More noise than signal

We Need to Talk About Kevin

Republished from the show notes of my other site, Fuds on Film.

There’s a really quick capsule summary of We Need to Talk About Kevin‘s plot that really underplays everything in it, and also the way that the film’s structured. In the spirit of its aggressive non-linearity, I’d intended to similarly structure this recap. However, it’s been an exhausting week, in an apparently endless series of exhausting weeks, so let’s go with clarity over cleverness.

To Tilda Swinton’s Eva Khatchadourian and John C. Reilly’s Franklin, a child, Damien. Wait, no, Kevin. Kevin appears to learn the joys of gaslighting at an early age, being an insufferable jackass to Eva whenever Franklin’s not around, and sweetness and light when he is. Kevin, played by Ezra Miller once he reaches the “difficult” teenage years, which is a bit of an understatement in this film, shows signs of having something very wrong with him from his youth.

That’s something that Eva continually revisits in the movie’s present, where she finds her situation markedly worse than in the flashbacks. I’m dancing around what might be considered a spoiler here, but it’s a seven year old film at this point, so, well, consider yourself warned. She’s now the town pariah, and also suffering from post-traumatic stress after, final warning, Kevin’s interest in archery graduates into a school mass murder.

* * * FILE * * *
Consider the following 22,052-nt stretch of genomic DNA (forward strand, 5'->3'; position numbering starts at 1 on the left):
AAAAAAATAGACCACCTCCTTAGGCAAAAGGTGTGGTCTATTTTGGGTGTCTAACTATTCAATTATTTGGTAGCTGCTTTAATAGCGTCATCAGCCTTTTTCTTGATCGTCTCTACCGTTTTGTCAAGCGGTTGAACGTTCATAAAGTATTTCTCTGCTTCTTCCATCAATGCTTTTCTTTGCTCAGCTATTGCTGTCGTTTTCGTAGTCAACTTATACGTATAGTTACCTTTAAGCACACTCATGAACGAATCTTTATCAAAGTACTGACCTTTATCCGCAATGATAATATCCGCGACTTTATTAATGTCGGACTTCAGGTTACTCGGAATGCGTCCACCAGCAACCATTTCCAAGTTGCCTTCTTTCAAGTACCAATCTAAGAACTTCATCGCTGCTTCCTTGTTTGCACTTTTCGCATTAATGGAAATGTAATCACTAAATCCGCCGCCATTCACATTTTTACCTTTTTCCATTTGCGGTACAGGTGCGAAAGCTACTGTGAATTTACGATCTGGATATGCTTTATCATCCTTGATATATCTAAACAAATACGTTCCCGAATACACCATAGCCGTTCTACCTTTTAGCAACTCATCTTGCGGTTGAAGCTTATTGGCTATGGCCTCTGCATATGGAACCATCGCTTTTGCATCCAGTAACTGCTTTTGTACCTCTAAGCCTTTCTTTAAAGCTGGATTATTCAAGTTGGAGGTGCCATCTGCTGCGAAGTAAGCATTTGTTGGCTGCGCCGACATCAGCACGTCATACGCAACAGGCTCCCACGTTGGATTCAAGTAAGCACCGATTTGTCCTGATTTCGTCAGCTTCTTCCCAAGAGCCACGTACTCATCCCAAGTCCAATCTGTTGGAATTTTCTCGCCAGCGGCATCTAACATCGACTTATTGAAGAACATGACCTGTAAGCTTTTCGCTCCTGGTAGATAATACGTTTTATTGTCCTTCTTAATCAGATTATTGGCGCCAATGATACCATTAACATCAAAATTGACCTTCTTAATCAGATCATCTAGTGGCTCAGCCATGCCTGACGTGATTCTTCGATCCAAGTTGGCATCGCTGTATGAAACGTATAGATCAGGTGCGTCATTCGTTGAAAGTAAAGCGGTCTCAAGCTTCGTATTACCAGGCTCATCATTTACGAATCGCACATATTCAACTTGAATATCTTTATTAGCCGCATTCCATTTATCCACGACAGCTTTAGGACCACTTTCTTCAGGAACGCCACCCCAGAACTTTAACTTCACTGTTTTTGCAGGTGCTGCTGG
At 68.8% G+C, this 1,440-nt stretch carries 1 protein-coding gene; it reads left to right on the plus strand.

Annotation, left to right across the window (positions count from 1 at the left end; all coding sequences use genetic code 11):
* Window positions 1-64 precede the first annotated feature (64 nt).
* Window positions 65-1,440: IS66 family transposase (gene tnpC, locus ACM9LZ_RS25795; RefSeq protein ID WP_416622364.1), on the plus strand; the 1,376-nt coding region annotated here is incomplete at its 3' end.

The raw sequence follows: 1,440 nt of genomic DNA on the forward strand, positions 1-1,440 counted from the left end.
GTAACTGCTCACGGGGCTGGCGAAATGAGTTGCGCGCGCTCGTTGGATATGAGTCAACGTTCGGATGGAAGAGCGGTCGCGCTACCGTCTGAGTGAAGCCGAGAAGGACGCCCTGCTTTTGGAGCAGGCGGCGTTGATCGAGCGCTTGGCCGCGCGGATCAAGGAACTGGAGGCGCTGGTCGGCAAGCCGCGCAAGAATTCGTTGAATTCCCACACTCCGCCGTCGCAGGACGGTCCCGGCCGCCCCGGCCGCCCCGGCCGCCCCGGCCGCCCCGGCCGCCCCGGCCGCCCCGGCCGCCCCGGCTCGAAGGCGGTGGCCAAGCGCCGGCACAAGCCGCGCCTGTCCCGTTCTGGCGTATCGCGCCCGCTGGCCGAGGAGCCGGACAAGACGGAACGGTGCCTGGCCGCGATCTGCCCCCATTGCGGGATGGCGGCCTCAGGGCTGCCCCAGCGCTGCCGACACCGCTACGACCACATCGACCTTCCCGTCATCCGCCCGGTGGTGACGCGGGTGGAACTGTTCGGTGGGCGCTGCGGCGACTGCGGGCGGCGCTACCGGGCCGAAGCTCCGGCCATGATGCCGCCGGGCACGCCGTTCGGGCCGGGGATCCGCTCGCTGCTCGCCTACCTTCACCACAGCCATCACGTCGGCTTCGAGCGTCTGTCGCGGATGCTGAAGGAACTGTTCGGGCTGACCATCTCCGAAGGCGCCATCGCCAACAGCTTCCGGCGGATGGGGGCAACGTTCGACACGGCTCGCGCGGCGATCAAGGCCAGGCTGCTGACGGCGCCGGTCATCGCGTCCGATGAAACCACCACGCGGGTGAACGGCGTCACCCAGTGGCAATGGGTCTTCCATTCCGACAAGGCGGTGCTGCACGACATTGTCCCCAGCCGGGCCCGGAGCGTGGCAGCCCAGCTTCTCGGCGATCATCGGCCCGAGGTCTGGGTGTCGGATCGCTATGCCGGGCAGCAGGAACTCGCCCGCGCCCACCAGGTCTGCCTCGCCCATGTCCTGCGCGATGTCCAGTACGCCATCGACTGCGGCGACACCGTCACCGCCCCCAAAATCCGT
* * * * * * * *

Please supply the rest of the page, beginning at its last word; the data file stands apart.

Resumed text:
Much of the film is a character study in survivor’s guilt, but as much as it’s treating that seriously there’s an element of the unreliable narrator in here. I say this, because Eva’s remembrance of Kevin’s behaviour is much closer to coming out of The Omen than seems entirely reasonable.

Perhaps I’ll open that up to the floor, but in the interest of clearing my opinions out of the way, I like this film a lot. It’s the best performance, I think, I’ve seen Tilda Swinton give, and Ezra Miller’s worryingly convincing as a sociopath. This level of non-linearity often annoys me in film because it’s frequently a transparent distraction from a weak narrative, but it’s really effectively deployed here and makes Swinton’s character all the more sympathetic.

Ramsey’s visuals haven’t exactly been weak in her previous films, but the higher budget of this Hollywood outing allows for a glossiness that wasn’t there before, certainly in the probably embellished memories of happier moments with John C. Reilly, who’s underuse would perhaps be my only issue with the film, but, then, it’s not about his character, so it’s not really. I just always want to see more John C. Reilly. Hollywood, sort it out.

Approved. Do watch.